Racial Provocation Induces Cortisol Responses in African-Americans*


Purpose: To examine salivary cortisol responses to a racially-charged stimulus in a group of African-American individuals. Methods: A nonrandom sample of 245 (age: 43.8 ± 11.1 years; 64% female) African-American individuals was recruited by advertisements. Specifically, salivary cortisol was assessed prior to and after being exposed to a racially-charged movie clip. In addition, the salivary cortisol was assessed in the morning and evening of the day following exposure to the racially-charged movie clip. Results: A statistically significant increase in cortisol was found (P < 0.005) in the whole sample. High cortisol responders (highest tertile) and low cortisol responders (lowest tertile) were compared. The high cortisol responders had an elevated cortisol level the following morning (P < 0.05) that abated by the evening sample (P > 0.20). In addition, the high cortisol responders who were younger, had lower waist to hip ratios, and experienced less lifetime discrimination than the low cortisol responders (P’s < 0.05). Conclusions: The findings of an increase in cortisol in response to a racial provocation may provide a potential explanatory factor for the increased rates of cardiovascular disease in African-American individuals.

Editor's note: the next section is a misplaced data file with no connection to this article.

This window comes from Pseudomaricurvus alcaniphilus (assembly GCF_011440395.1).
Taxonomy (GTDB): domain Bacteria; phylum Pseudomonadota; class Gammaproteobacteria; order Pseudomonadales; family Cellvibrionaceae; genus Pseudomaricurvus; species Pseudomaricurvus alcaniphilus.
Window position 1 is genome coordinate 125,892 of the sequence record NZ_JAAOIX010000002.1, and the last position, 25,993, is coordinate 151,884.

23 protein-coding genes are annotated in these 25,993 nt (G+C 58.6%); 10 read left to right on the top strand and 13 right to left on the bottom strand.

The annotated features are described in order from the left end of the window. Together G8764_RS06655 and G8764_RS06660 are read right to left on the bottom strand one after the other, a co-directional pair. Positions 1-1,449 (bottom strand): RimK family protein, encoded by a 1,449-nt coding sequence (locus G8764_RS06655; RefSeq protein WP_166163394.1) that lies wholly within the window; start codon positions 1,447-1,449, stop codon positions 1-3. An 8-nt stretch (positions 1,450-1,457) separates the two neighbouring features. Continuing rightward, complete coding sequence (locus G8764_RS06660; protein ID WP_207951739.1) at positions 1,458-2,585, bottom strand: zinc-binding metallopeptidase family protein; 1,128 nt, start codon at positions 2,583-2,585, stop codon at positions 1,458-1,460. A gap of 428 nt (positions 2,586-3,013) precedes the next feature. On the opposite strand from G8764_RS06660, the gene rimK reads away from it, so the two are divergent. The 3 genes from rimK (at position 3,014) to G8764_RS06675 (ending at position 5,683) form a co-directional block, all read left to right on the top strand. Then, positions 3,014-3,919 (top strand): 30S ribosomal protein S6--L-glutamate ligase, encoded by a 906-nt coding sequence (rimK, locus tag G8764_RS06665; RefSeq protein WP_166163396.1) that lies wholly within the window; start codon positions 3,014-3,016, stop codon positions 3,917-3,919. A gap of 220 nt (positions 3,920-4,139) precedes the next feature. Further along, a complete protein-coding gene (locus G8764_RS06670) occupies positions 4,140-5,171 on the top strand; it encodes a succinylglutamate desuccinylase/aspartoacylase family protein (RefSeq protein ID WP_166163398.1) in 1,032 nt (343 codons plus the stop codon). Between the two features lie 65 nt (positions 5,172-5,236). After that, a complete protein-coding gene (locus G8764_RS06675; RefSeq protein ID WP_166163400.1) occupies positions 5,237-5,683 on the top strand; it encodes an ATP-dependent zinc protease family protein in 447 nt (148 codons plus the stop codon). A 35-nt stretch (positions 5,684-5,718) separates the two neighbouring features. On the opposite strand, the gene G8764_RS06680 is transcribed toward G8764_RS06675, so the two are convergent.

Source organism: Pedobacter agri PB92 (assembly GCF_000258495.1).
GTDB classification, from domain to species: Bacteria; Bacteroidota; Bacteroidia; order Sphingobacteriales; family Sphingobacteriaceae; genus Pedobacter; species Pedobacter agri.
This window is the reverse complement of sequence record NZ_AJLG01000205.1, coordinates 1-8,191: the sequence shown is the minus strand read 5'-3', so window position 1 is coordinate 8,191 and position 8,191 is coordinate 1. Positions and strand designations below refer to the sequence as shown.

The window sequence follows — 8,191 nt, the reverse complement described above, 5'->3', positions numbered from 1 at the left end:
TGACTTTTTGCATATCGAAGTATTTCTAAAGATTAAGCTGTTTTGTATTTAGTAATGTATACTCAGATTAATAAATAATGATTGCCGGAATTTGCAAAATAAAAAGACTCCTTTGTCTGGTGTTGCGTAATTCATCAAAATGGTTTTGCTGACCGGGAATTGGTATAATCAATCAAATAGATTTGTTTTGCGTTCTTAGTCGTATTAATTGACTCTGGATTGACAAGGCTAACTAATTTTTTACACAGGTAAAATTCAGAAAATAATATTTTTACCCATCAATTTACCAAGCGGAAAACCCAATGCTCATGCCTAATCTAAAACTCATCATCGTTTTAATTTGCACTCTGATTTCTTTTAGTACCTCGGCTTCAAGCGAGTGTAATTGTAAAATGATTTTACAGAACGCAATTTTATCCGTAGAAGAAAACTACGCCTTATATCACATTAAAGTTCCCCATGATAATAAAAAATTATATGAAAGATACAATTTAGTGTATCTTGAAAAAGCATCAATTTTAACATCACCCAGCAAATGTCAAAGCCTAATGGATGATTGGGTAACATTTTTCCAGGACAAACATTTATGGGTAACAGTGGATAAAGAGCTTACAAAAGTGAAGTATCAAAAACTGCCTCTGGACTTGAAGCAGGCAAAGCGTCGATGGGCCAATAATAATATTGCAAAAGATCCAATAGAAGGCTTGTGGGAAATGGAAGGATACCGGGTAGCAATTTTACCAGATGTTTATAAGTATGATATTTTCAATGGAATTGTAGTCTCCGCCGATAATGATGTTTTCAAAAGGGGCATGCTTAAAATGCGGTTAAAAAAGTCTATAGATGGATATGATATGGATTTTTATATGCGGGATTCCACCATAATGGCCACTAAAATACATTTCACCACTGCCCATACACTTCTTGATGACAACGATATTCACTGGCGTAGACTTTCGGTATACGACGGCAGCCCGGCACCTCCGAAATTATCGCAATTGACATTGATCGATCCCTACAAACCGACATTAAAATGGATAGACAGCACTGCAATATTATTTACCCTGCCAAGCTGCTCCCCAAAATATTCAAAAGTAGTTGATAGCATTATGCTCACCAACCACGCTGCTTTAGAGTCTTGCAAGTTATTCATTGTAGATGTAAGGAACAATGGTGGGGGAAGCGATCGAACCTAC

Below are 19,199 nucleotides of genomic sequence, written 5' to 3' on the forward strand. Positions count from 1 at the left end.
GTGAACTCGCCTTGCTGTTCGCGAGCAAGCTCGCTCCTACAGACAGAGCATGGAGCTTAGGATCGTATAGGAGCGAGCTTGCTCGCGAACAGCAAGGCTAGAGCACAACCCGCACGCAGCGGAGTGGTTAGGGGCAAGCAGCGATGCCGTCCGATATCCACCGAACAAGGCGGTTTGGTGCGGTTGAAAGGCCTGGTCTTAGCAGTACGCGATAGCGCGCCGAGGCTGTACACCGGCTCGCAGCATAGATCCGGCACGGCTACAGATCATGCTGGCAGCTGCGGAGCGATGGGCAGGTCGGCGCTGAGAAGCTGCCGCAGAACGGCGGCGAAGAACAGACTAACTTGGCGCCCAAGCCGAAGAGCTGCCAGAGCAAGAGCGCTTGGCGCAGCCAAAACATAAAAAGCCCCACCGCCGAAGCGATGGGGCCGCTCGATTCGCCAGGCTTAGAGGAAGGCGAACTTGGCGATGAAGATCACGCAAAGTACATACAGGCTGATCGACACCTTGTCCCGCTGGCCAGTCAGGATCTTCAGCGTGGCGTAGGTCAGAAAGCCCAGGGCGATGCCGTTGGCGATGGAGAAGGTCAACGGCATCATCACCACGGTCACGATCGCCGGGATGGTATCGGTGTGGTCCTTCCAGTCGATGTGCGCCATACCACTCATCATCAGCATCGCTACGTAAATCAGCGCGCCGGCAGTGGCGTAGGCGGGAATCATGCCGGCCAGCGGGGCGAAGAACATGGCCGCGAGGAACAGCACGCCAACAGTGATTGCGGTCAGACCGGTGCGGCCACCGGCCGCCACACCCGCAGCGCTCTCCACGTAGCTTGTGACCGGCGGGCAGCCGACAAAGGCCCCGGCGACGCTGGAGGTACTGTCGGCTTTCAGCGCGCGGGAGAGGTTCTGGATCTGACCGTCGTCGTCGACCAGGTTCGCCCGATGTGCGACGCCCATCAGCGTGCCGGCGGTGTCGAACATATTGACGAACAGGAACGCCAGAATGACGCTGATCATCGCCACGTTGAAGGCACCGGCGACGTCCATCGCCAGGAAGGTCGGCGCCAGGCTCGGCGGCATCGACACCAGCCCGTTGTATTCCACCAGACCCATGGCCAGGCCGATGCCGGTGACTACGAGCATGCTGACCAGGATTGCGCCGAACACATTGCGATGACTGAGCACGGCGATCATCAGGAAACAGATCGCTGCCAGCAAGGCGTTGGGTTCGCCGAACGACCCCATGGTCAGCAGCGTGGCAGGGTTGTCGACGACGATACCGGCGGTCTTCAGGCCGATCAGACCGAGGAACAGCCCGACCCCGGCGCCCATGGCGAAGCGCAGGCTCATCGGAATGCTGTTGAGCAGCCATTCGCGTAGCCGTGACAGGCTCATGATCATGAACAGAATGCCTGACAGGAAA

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A. Weinstein, A. Termini, J. B. Kazman, S. A. Zeno, P. Abraham and P. Deuster, "Racial Provocation Induces Cortisol Responses in African-Americans*," Open Journal of Medical Psychology, Vol. 2 No. 4, 2013, pp. 151-157. doi: 10.4236/ojmp.2013.24023.

Conflicts of Interest

The authors declare no conflicts of interest.


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